How to tame long, unclear sentences

by Maria McCann

Royal Literary Fund Fellow in the Department of Arts and Cultural Industries.

Problem: sheer length

Solution: split them! Oddly, many students never consider this obvious step, which can resolve several problems at a stroke. Remember, however, that long sentences are not a fault in themselves. Good writing employs a variety of sentence forms.

Problem: the subject of the sentence appears very late

By being able to identify human voices from as early as twelve hours after birth, babies are perceptive to the sounds of human language from very early on.

Solution: move the subject to the beginning

Babies can identify human voices from as early as twelve hours after birth, and this makes them perceptive to the sounds of human language from very early on.

Problem: strings of relative pronouns (who, that, which) and over-use of this

Taskill chooses to write in iambic pentameter, which is commonly used in English sonnets. This is surprising, since… These sentences are short, but already there is potential ambiguity: what is surprising? Is it that sonneteers use iambic pentameter, or that Taskill does so?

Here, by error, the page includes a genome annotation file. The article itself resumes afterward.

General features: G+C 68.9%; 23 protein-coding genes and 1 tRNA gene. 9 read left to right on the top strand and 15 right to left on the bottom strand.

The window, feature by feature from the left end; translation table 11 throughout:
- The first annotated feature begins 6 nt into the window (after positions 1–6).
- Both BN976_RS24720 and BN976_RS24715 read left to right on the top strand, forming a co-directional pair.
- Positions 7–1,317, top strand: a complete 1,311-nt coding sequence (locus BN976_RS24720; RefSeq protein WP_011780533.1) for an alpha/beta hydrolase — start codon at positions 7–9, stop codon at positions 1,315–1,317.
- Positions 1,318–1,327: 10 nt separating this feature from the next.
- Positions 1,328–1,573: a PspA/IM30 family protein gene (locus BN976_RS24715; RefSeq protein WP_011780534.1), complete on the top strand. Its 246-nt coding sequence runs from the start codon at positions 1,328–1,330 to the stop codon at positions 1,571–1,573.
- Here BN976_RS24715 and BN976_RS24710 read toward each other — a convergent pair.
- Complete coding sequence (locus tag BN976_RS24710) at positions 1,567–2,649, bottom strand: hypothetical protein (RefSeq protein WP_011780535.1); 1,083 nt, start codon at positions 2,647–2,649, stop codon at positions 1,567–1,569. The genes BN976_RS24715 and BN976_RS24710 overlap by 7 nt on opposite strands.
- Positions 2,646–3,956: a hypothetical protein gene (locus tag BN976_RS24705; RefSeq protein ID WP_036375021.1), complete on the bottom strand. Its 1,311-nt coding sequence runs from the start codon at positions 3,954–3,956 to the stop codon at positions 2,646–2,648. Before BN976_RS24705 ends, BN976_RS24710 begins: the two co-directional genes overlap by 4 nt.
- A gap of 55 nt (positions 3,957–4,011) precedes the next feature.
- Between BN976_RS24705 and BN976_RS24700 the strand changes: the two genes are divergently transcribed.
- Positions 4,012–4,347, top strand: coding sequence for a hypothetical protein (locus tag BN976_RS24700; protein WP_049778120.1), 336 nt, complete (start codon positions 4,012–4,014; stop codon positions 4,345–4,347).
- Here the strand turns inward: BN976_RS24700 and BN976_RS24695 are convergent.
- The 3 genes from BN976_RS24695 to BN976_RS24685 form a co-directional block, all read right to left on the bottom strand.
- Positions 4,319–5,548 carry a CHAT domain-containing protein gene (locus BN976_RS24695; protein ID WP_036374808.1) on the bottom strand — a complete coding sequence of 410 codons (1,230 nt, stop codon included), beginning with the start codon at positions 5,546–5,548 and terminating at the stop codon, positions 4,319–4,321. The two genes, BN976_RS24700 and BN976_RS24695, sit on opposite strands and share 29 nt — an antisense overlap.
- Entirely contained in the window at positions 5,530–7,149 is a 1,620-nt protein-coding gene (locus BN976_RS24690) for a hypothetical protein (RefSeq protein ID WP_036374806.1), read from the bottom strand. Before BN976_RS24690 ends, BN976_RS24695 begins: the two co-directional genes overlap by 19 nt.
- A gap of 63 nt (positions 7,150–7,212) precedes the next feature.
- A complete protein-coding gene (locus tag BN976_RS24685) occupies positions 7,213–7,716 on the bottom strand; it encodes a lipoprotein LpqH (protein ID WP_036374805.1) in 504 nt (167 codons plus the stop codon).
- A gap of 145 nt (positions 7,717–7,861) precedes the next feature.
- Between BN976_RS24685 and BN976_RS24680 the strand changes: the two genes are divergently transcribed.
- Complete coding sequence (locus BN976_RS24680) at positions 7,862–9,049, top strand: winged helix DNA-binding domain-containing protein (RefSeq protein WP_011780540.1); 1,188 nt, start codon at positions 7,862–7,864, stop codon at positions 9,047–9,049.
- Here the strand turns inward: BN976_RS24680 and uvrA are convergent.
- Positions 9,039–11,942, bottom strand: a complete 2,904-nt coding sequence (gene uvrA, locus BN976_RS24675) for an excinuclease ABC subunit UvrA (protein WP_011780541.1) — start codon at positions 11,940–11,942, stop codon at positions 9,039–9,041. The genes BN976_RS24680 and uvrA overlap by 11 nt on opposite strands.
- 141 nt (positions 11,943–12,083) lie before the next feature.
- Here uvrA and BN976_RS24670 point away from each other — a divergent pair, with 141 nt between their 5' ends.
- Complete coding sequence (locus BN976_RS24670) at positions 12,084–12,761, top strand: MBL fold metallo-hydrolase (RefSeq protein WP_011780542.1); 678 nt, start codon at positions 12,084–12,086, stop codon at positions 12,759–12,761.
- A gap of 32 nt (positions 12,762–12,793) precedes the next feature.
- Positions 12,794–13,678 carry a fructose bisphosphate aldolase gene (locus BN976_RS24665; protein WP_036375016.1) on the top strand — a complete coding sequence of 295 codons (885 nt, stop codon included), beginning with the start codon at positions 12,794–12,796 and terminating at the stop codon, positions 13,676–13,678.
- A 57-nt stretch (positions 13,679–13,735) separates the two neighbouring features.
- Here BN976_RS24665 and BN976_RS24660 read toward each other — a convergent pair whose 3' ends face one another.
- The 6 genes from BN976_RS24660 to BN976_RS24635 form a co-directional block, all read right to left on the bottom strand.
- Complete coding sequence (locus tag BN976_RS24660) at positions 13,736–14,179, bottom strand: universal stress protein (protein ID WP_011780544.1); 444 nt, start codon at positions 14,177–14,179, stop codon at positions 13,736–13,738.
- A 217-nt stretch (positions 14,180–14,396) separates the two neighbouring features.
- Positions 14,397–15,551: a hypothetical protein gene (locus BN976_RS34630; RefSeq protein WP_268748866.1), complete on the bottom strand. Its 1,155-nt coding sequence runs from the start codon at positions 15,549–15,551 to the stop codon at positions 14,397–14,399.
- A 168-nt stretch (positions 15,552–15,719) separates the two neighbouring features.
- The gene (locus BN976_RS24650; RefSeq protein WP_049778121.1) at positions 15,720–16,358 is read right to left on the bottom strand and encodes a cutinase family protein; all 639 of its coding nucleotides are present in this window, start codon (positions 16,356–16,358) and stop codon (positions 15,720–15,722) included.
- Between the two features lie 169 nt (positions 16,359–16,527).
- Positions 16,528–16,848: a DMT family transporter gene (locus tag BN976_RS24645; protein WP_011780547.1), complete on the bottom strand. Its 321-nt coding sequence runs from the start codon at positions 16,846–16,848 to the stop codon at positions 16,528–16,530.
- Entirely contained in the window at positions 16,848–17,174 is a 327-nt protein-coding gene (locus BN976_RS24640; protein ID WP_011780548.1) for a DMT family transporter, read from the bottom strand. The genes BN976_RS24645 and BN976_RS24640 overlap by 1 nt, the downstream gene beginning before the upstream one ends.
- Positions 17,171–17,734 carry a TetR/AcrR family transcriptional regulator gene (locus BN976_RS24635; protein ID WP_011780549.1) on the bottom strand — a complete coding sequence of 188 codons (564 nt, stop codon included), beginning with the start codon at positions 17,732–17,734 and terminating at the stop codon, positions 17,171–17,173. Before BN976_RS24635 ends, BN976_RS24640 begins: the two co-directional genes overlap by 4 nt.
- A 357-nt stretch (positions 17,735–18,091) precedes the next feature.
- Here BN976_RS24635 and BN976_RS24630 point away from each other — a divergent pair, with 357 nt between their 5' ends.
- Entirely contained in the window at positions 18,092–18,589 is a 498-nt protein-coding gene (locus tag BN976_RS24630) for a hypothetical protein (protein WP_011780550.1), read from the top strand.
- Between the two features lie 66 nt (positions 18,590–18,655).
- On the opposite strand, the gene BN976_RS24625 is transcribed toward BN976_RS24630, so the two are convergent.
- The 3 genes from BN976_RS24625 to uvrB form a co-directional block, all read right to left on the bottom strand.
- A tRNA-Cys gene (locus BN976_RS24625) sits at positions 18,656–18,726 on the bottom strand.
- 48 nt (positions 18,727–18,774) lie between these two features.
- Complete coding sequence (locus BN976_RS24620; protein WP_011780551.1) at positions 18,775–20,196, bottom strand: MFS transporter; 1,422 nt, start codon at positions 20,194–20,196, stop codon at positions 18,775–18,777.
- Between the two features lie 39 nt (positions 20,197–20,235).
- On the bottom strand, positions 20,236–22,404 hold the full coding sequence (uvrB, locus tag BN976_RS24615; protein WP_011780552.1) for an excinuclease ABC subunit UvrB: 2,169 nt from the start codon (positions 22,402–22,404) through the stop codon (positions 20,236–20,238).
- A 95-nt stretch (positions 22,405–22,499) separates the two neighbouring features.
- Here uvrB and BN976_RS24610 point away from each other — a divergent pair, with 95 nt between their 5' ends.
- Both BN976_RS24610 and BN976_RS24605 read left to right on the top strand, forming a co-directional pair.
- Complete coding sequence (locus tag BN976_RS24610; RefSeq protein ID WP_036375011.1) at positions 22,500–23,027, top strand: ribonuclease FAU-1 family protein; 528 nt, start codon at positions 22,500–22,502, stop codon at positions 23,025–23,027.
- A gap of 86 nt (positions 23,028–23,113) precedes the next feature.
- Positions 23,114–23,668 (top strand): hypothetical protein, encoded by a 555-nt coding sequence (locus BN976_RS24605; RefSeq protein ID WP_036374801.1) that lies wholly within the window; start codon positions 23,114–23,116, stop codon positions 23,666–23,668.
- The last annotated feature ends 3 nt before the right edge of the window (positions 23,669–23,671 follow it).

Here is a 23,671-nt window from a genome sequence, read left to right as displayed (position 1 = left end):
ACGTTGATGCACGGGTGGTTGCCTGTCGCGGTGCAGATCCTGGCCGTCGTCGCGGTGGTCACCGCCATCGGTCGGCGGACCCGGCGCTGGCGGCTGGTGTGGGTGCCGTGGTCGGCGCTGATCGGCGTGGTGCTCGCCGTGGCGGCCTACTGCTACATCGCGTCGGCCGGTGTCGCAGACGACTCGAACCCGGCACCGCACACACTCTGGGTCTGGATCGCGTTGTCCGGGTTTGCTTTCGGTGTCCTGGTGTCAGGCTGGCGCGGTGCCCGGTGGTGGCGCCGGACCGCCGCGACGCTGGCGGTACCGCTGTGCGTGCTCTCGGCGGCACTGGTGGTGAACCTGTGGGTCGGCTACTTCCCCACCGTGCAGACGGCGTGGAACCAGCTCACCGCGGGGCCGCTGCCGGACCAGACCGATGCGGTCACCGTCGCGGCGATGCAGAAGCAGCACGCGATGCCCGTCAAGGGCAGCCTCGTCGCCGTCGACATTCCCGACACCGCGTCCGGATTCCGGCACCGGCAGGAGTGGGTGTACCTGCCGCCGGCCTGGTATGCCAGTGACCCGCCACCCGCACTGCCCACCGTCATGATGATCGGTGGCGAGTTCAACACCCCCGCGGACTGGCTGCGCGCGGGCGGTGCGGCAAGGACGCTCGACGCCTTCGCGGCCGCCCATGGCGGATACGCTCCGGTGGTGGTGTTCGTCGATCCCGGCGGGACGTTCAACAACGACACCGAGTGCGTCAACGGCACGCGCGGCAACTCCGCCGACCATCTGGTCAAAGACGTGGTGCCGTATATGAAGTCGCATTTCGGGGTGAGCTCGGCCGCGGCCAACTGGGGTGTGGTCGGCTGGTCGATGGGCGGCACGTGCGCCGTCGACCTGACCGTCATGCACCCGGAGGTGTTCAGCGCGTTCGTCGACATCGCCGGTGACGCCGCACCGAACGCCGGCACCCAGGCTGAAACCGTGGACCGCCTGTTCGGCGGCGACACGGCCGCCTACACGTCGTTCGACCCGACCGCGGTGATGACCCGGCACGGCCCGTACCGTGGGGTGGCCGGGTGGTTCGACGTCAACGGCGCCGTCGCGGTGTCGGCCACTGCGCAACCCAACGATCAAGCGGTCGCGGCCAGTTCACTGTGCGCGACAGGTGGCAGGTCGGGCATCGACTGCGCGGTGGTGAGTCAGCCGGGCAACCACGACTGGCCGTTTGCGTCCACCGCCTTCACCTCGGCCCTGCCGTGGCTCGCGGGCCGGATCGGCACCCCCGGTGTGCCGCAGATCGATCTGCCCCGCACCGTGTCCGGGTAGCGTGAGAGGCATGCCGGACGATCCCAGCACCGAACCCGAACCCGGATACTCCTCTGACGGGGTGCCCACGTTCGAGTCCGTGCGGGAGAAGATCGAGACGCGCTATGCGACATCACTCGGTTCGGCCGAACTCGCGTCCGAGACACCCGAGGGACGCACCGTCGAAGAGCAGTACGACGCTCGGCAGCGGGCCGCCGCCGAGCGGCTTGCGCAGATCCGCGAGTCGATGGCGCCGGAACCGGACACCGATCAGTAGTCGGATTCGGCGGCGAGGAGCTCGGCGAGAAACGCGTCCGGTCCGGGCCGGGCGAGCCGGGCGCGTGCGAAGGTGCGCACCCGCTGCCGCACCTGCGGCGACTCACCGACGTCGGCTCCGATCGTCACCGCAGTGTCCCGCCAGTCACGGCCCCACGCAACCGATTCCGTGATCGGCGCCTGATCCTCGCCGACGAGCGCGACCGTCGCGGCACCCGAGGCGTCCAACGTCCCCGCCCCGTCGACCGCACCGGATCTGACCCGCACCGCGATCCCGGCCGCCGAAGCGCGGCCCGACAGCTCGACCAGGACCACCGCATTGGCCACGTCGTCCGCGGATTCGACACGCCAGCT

Solution 1: introduce ‘recap’ words

Taskill chooses to write in iambic pentameter, a metre commonly used in English sonnets. This choice is surprising, since….

This is already clearer. Altering This choice to Her choice would make it better still.

Solution 2: repeat a key word

Smith took measures to keep down public spending, though he believed that the state should be responsible for certain public amenities, which were not fully supported.  

Does which refer to Smith’s measures or to the amenities? Repeating a key word helps:

Smith took measures to keep down public spending, though he believed that the state should be responsible for certain public amenities, amenities which were not fully supported.

The advice above is adapted from Julia Copus’s Brilliant Writing Tips for Students.

If you’d like to book a confidential one-to-one session with me to work on your writing skills email me at Maria.McCann@uwe.ac.uk. I’m in 3S201 on Frenchay on Wednesdays and Thursdays until the 16th June.

 

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